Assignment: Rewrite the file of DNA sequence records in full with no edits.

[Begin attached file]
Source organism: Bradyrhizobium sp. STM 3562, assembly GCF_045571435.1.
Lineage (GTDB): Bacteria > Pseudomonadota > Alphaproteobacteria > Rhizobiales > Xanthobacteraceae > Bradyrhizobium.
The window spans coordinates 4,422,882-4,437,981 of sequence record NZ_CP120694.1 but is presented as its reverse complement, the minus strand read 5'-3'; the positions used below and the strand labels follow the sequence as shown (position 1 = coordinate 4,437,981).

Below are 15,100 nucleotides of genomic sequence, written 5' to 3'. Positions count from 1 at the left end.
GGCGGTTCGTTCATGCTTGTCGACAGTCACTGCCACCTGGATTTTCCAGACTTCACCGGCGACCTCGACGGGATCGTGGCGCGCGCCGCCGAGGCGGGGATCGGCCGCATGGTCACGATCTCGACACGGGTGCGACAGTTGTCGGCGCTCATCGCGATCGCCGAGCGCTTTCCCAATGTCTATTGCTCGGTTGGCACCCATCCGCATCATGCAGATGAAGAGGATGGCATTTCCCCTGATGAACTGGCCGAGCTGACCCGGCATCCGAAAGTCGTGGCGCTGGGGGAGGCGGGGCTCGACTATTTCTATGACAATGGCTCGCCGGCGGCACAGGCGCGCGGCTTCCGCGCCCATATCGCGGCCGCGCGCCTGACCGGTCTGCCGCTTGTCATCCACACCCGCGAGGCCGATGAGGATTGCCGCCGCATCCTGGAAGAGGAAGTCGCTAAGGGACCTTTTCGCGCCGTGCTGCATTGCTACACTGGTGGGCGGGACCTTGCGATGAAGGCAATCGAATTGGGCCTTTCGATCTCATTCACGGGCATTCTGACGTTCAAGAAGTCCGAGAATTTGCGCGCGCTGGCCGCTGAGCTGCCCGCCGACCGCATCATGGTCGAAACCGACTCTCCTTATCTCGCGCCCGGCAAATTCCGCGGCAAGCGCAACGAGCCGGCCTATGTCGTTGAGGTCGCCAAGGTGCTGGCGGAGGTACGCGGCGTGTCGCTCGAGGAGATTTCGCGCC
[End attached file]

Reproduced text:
Source organism: Bradyrhizobium sp. STM 3562, assembly GCF_045571435.1.
Lineage (GTDB): Bacteria > Pseudomonadota > Alphaproteobacteria > Rhizobiales > Xanthobacteraceae > Bradyrhizobium.
The window spans coordinates 4,422,882-4,437,981 of sequence record NZ_CP120694.1 but is presented as its reverse complement, the minus strand read 5'-3'; the positions used below and the strand labels follow the sequence as shown (position 1 = coordinate 4,437,981).

Below are 15,100 nucleotides of genomic sequence, written 5' to 3'. Positions count from 1 at the left end.
GGCGGTTCGTTCATGCTTGTCGACAGTCACTGCCACCTGGATTTTCCAGACTTCACCGGCGACCTCGACGGGATCGTGGCGCGCGCCGCCGAGGCGGGGATCGGCCGCATGGTCACGATCTCGACACGGGTGCGACAGTTGTCGGCGCTCATCGCGATCGCCGAGCGCTTTCCCAATGTCTATTGCTCGGTTGGCACCCATCCGCATCATGCAGATGAAGAGGATGGCATTTCCCCTGATGAACTGGCCGAGCTGACCCGGCATCCGAAAGTCGTGGCGCTGGGGGAGGCGGGGCTCGACTATTTCTATGACAATGGCTCGCCGGCGGCACAGGCGCGCGGCTTCCGCGCCCATATCGCGGCCGCGCGCCTGACCGGTCTGCCGCTTGTCATCCACACCCGCGAGGCCGATGAGGATTGCCGCCGCATCCTGGAAGAGGAAGTCGCTAAGGGACCTTTTCGCGCCGTGCTGCATTGCTACACTGGTGGGCGGGACCTTGCGATGAAGGCAATCGAATTGGGCCTTTCGATCTCATTCACGGGCATTCTGACGTTCAAGAAGTCCGAGAATTTGCGCGCGCTGGCCGCTGAGCTGCCCGCCGACCGCATCATGGTCGAAACCGACTCTCCTTATCTCGCGCCCGGCAAATTCCGCGGCAAGCGCAACGAGCCGGCCTATGTCGTTGAGGTCGCCAAGGTGCTGGCGGAGGTACGCGGCGTGTCGCTCGAGGAGATTTCGCGCC